Wednesday, February 28, 2007


Clustering (also called bubbling, mapping, and webbing) is a non-linear method of finding writing ideas. It’s a form of free association, where one word, idea, or image leads to another. Clustering works with the same basic principles as freewriting. There is no stopping to edit spelling or grammar. At first the process might seem random, but as your associations deepen, so does the writing. Gabriele Rico (Writing the Natural Way) wrote that many natural forms such as grapes, lilacs, spider eggs, and cherries come in clusters. When we give our thoughts and images “free rein” they “seem to come in clusters of associations.”

Begin with a blank page. In the center of the page write a word, image, or phrase and circle it. This is the seed or nucleus from which you will start. Write whatever word or phrase that pops into your head. Put each new connection in its own circle. Connect each circle with a line to the circle preceding it. Move outward as one connection leads to another. If your train of thought shifts to something else, return to your nucleus and move outward again. Do this until you’ve exhausted all ideas. Or if you prefer, set a timer for ten or fifteen minutes. As in freewriting, do not stop before the time is up. Push through your resistance. Your cluster may not expand evenly. More likely, it will look lop-sided, with one area more clustered.

You may meet resistance when you begin clustering. We normally think linearly. We make to-do lists and grocery lists. Our day planners have sections for task lists. Clustering is a writing method to force us to break out of that linear thinking that tends to make us view things in an organized, prioritized way. Clustering is more random, less restricting. However, you may be surprised to learn that this random method actually invites more organized meanings and images. You’ve probably heard about having a right and left brain. Gabriele Rico coined the terms “sign” and “design” minds to explain the right and left brain concepts. The left hemisphere or the “sign” mind is the side concerned with rational, logical, and critical thinking. This is the side where our internal censor exists. The right hemisphere is the “design” mind. It’s the area primarily concerned with abstract, creative, and nonlinear thinking. When we write, sometimes our internal censor takes over, and before we even put words on the page, we’re already editing. When we cluster (as in freewriting) we tell our censor to shut up. Only after we’ve allowed ourselves to be playful, and we’ve captured the energy of what we want to say, should we summon our internal editor. Only then should we allow the critical part of our brain concentrate on the mechanics of what we’ve written.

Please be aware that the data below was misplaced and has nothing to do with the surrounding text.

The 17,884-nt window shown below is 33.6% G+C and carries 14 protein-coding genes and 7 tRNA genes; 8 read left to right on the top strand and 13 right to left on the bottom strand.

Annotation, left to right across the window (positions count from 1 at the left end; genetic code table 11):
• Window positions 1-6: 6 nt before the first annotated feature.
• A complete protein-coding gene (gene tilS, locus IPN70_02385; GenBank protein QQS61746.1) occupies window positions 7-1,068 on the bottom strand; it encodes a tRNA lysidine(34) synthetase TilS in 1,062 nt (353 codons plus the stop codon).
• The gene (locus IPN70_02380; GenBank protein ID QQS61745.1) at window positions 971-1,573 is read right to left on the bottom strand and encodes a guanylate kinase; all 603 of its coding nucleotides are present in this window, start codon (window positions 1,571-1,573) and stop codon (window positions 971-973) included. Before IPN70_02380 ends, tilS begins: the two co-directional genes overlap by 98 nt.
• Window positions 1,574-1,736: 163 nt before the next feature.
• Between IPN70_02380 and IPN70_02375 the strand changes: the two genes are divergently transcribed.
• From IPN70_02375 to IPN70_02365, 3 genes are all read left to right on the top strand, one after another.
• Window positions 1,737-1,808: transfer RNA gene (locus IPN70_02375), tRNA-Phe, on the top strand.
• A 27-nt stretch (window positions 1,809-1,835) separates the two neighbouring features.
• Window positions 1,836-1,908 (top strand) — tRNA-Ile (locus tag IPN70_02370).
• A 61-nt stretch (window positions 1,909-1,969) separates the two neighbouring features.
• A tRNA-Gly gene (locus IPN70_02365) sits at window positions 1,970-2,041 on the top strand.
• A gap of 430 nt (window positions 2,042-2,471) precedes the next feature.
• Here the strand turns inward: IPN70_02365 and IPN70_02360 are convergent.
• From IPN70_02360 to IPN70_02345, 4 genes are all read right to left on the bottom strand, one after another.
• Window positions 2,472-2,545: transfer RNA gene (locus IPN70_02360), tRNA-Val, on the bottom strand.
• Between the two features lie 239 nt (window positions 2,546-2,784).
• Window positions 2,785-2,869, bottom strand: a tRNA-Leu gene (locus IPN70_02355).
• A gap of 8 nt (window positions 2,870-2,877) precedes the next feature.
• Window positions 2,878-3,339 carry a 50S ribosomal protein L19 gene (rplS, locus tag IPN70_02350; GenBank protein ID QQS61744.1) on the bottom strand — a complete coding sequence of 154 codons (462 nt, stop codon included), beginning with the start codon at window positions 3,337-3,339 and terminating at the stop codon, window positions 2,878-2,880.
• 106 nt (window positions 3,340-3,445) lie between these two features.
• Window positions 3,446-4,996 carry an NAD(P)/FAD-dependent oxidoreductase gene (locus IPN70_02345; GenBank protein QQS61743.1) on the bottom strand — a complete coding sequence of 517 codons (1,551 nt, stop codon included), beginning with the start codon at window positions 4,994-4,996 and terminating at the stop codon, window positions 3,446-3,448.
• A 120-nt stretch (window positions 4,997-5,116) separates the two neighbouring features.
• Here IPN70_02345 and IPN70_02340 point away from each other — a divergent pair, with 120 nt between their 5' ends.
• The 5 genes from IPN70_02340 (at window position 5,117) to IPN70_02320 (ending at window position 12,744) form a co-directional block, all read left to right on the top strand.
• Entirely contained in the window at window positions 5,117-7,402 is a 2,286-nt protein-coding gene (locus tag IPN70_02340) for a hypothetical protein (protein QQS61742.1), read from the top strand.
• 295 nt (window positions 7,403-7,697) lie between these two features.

Dorothea Brande (Becoming a Writer) sums up this process much more eloquently than I can. She wrote: “Most of the methods of training the conscious side of the writer—the craftsman and the critic in him—are actually hostile to the good of the artist’s side; and the converse of this proposition is likewise true. But it is possible to train both sides of the character to work in harmony, and the first step in that education is to consider that you must teach yourself not as though you were one person, but two.” So instead of waiting for inspiration, use the clustering exercise to harness your creative energy.

Try this clustering exercise:

First, ask yourself what things evoke a strong emotional reaction for you? Reactions may be either positive or negative. For instance, start with “people” in your nucleus. Begin clustering. Cluster until you’ve exhausted every association, or set your timer for a prescribed limit. When you finish your cluster, note the sections that gathered more associations. Where did the energy seem concentrated? Freewrite for five, ten, or fifteen minutes. Remember the rules for freewriting: No stopping. No editing. Repeat the freewriting process for any other cluster. Here are more prompts to try:
· reasons to avoid writing